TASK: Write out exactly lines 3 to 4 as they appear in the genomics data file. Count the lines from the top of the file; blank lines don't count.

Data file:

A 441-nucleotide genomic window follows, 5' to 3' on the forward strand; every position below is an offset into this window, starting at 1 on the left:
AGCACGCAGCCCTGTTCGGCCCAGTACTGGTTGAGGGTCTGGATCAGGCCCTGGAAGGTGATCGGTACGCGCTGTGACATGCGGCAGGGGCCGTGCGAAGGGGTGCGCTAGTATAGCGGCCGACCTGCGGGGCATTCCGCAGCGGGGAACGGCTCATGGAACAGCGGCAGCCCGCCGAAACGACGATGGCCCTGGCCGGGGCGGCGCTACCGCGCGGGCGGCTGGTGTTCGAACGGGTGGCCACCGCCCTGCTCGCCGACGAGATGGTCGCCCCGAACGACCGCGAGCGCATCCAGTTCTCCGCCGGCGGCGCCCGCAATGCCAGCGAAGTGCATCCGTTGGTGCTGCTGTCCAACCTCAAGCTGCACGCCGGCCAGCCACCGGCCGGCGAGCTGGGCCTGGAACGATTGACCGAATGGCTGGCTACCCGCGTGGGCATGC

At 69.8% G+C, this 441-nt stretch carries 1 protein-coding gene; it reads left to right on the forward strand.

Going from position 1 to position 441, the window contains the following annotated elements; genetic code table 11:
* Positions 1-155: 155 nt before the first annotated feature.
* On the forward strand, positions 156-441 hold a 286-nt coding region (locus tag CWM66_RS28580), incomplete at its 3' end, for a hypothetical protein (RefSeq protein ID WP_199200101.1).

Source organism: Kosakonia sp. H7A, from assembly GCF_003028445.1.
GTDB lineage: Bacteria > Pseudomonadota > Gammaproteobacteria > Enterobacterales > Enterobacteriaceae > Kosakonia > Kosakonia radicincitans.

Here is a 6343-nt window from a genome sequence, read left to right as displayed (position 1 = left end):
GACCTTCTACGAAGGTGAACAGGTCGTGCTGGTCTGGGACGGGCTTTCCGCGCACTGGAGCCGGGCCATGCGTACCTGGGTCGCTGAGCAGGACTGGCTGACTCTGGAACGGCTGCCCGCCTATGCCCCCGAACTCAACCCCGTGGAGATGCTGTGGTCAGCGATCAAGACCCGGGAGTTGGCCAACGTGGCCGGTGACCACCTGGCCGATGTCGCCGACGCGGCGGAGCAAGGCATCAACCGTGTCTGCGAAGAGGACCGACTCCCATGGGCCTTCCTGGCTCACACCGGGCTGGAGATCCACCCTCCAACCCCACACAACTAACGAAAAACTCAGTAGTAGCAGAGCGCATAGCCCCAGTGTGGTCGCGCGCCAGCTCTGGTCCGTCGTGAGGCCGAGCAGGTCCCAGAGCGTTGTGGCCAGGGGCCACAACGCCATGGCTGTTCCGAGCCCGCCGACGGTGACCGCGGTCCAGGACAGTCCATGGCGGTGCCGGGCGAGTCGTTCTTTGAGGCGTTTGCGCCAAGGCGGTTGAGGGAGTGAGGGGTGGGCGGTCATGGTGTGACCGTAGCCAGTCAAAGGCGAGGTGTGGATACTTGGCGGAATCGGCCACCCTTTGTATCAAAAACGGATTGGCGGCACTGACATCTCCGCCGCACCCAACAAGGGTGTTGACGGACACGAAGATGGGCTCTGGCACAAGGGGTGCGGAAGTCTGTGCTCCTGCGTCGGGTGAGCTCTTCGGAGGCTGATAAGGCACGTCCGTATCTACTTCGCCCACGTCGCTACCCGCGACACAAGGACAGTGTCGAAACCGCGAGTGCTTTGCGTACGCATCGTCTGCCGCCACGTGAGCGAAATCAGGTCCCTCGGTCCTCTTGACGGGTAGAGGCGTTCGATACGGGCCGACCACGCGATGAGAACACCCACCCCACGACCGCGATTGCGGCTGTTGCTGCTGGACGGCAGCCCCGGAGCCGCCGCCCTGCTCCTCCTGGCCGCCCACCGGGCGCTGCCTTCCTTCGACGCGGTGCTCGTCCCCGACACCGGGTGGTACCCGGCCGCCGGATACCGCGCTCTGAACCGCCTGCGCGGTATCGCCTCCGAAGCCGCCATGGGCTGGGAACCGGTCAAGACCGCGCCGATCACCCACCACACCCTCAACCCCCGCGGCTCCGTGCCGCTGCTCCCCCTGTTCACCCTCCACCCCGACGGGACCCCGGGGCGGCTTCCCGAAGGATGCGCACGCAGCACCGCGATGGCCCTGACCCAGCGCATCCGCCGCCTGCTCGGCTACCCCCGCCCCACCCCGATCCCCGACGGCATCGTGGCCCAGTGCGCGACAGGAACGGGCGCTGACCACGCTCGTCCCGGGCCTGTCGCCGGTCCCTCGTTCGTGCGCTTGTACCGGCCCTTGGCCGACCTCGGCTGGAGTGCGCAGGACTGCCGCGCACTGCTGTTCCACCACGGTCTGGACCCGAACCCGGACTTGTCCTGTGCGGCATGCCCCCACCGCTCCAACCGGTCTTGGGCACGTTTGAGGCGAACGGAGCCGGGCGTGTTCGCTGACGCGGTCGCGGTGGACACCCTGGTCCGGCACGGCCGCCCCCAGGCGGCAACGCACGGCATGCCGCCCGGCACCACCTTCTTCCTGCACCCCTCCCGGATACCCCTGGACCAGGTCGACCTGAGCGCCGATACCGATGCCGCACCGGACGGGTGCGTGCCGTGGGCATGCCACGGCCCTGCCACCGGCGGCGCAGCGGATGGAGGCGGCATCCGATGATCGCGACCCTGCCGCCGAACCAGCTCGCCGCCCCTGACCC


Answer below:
At 69.8% G+C, this 441-nt stretch carries 1 protein-coding gene; it reads left to right on the forward strand.

Going from position 1 to position 441, the window contains the following annotated elements; genetic code table 11: